The quintessential '80s teen romance, this film has retained its poignancy into the next century with its ability to entertain and amuse while remaining intelligent and packed with real emotion that anyone can empathize with. John Cusack plays Lloyd Dobler, a high schooler on the cusp of graduation who devotes himself to the pursuit of Diane Court (Ione Skye), the aloof class valedictorian who happens to be beautiful as Corey (Lily Taylor), Lloyd's best friend puts it, "a brain trapped in the body of a game show hostess." When Lloyd calls Diane to invite her to a graduation party, she doesn't know who he is, but she's charmed by his nervous chatter and surprises everyone by accepting. Lloyd at first even manages to charm Diane's overprotective father Jim Court (John Mahoney) as well, with whom Diane is very close, though Jim can't see why his daughter is wasting her time with Lloyd.
The party scene in SAY ANYTHING ranks among the best ever, with Eric Stoltz making a cameo as the party host, Lily Taylor as the ultimate lovelorn rock chick, and even Chynna Phillips putting in an appearance. After their successful first date, Diane asks Lloyd to dinner with her father and some of his associates; there, when asked his plans for the future, Lloyd lets loose a speech way ahead of its time, which slackers everywhere will be able to appreciate. Unfortunately, Jim Court does not, and Lloyd's professed intention to "spend as much time as possible with your daughter" strikes a chord of horror for him; he wages a campaign to sabotage the relationship, which almost succeeds. But when Jim's secrets come to light, Diane is forced to question who it is she can really trust in her life.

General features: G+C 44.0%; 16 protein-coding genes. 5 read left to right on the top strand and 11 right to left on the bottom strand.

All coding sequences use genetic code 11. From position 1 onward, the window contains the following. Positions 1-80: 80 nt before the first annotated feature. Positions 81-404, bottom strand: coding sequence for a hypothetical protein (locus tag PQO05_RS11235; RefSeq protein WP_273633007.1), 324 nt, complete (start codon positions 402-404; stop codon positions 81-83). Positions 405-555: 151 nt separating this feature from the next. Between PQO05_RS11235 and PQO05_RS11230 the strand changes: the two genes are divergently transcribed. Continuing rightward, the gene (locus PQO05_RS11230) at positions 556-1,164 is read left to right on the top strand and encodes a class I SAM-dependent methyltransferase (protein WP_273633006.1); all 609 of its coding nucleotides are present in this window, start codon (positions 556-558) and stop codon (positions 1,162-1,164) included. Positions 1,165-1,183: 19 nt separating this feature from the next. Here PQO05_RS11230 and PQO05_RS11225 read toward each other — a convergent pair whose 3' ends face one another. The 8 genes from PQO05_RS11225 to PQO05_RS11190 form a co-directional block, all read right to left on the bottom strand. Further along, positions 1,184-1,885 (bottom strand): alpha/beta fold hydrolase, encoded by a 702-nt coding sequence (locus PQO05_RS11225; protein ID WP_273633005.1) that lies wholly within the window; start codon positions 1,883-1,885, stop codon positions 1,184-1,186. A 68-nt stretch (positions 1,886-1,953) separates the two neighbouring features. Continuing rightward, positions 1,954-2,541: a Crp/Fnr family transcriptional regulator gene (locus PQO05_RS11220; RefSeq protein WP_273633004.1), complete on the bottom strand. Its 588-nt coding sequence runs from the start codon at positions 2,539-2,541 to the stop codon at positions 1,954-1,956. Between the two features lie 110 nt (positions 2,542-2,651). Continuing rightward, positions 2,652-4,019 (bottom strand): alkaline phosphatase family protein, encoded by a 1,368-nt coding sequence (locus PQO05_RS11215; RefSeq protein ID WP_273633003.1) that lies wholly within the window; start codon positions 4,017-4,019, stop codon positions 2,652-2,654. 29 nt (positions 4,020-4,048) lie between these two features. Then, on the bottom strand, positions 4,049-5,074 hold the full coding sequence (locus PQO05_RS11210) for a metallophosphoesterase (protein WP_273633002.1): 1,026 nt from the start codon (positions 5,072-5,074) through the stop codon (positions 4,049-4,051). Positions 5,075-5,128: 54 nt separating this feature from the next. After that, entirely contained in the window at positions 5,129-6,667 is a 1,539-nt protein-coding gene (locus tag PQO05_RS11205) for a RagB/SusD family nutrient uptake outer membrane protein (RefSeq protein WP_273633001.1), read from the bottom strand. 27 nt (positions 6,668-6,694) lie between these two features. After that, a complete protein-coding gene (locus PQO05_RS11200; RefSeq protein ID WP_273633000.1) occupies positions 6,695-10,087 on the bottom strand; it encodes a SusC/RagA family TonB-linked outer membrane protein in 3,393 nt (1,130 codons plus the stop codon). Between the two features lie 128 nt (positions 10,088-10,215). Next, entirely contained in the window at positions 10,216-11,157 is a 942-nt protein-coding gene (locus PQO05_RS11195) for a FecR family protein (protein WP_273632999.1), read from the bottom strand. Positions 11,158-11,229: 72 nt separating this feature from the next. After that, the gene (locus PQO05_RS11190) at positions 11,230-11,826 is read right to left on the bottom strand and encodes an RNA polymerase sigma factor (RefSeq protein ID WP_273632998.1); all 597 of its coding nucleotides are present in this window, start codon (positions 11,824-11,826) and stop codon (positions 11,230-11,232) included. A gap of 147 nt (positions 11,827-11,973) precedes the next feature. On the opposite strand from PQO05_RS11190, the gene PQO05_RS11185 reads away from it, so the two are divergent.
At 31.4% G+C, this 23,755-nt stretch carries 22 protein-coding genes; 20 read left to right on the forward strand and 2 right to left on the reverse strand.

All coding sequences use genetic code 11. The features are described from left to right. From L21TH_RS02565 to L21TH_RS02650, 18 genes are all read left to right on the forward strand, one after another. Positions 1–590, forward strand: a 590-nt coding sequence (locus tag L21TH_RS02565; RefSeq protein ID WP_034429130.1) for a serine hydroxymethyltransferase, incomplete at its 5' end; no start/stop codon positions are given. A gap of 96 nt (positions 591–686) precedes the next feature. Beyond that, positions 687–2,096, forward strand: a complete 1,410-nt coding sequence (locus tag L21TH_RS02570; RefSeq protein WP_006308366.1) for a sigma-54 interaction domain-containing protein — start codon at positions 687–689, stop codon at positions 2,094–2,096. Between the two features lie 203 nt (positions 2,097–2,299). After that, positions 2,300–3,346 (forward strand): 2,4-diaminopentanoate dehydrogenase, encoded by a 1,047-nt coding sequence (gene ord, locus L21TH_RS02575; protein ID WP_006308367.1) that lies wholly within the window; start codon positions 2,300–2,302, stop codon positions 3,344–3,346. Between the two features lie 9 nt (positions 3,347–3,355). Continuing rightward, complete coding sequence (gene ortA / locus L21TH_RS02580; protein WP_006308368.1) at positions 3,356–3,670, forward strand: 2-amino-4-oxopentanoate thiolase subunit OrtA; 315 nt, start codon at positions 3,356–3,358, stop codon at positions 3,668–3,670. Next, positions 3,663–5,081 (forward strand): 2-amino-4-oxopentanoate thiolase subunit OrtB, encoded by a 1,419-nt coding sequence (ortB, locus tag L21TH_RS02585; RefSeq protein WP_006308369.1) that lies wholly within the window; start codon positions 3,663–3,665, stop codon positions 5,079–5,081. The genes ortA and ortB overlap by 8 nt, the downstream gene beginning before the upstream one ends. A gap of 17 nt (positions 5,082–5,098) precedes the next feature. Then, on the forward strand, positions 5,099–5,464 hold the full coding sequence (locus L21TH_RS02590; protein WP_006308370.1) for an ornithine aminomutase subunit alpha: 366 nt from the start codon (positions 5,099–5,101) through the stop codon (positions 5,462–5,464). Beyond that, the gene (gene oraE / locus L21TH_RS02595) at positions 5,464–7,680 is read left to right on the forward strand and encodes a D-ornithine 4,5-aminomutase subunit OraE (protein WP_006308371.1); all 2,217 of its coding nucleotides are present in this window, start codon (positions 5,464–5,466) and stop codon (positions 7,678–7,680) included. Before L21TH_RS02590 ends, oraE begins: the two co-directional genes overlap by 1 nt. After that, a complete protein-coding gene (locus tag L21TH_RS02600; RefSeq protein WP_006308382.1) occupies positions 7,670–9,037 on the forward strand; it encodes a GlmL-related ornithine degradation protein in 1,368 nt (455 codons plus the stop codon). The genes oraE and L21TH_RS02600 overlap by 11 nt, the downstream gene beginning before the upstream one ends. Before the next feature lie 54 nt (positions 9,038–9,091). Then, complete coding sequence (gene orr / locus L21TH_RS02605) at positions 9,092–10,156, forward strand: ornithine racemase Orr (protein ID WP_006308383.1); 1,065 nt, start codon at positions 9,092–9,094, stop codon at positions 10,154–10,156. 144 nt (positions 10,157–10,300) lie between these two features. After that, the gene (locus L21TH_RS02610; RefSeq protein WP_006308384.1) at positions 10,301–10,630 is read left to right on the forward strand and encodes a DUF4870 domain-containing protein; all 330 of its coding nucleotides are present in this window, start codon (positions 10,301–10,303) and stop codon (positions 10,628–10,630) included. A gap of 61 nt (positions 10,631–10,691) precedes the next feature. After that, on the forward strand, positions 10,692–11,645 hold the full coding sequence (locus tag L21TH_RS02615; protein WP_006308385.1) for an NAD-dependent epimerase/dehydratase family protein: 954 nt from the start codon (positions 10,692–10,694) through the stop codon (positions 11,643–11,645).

Cameron Crowe's film, which he made when he was only 21, is told with honesty, humor, and emotion that never crosses into the realm of the sappy. Cusack's character, who might verge on the cheesy or the stalkeresque if played by someone else, manages to be a unique, charming, stand-up guy with a heart of gold, while retaining a bit of a dark side that rounds him out. Outstanding performances are turned in by all involved, and this film proves once again Crowe's place as the spokesman for teen love and romance in general.